When we called the Sistersville City Building to determine the location of the next council meeting, to be held Dec. 9 at 7 p.m., a city employee who declined to give their identity said the next meeting will be held at the city building.
The city building. This is despite the fact that council voted unanimously during their Nov. 12 meeting to hold the next meeting at either the fire hall or the library.
So why is the meeting still to be held at the cramped and non-handicapped accessible city building? Mayor Ann Doig tells us it is because the decision to change the location was not on the published agenda for the Nov. 12 meeting.
The Open Governmental Meetings Act, also referred to as the Open Meetings Law or Sunshine Law, states, "Agendas must give reasonable notice to the public of what issues will be discussed. Specifically, any matter requiring the governing body to take official action must be listed on the agenda."
However, it does not appear that changing the location of a meeting is a matter that requires a vote of council. The vote was nice, but not apparently necessary. The section of the City Charter that deals with council meetings says, "The meeting of the Council shall be held at such places in said City, and at such times, as they shall from time to time ordain and appoint. . . "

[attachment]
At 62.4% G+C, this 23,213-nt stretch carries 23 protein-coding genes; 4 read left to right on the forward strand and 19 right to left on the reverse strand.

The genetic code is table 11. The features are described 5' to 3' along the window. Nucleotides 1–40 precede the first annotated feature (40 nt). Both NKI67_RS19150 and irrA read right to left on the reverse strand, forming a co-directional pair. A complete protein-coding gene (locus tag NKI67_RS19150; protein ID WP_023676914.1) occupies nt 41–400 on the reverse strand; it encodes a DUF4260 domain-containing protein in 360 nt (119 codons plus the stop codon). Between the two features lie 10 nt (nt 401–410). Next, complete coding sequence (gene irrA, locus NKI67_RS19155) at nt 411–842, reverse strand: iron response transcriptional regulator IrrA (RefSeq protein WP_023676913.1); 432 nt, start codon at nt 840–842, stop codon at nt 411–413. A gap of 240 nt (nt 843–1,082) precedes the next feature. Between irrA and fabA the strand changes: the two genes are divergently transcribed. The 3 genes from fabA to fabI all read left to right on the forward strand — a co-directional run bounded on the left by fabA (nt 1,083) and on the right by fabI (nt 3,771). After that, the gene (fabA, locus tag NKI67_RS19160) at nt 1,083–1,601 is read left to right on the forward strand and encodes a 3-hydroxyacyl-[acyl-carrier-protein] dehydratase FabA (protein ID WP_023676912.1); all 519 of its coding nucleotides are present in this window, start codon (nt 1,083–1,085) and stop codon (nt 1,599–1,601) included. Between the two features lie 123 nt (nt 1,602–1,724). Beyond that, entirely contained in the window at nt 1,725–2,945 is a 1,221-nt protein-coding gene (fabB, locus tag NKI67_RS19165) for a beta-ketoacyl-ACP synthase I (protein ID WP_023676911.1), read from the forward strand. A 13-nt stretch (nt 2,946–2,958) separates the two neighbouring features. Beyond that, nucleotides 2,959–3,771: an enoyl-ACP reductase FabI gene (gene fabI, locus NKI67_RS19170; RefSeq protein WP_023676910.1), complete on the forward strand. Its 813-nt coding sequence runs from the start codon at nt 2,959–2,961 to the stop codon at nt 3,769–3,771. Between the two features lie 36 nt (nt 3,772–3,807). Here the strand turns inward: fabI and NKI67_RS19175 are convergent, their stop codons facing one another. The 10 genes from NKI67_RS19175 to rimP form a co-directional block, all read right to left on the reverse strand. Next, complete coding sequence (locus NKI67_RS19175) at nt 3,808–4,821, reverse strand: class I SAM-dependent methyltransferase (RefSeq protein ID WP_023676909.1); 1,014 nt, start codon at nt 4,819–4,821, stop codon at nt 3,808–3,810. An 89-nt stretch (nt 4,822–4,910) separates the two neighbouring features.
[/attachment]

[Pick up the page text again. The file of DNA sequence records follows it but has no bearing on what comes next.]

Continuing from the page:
Sistersville Council has indeed changed the location of previous meetings, such as the Sept. 9 meeting that was expected to be well attended after the resignation of former Mayor Dave Fox.
That change was simply stated on the posted agenda-all as prescribed by law.
So why isn't next week's meeting scheduled to be held at a more comfortable and accessible location? Did council not unanimously express their desire that the venue be changed? Whether the vote was valid or not, the move is wanted and possible. What could possibly be the reason for refusing to make the change?
We don't understand and we're sure others don't either. It's just a building. It's just a room. The only thing that keeps coming to mind is a line from Shakespeare's Hamlet: ". . . doth protest too much, methinks."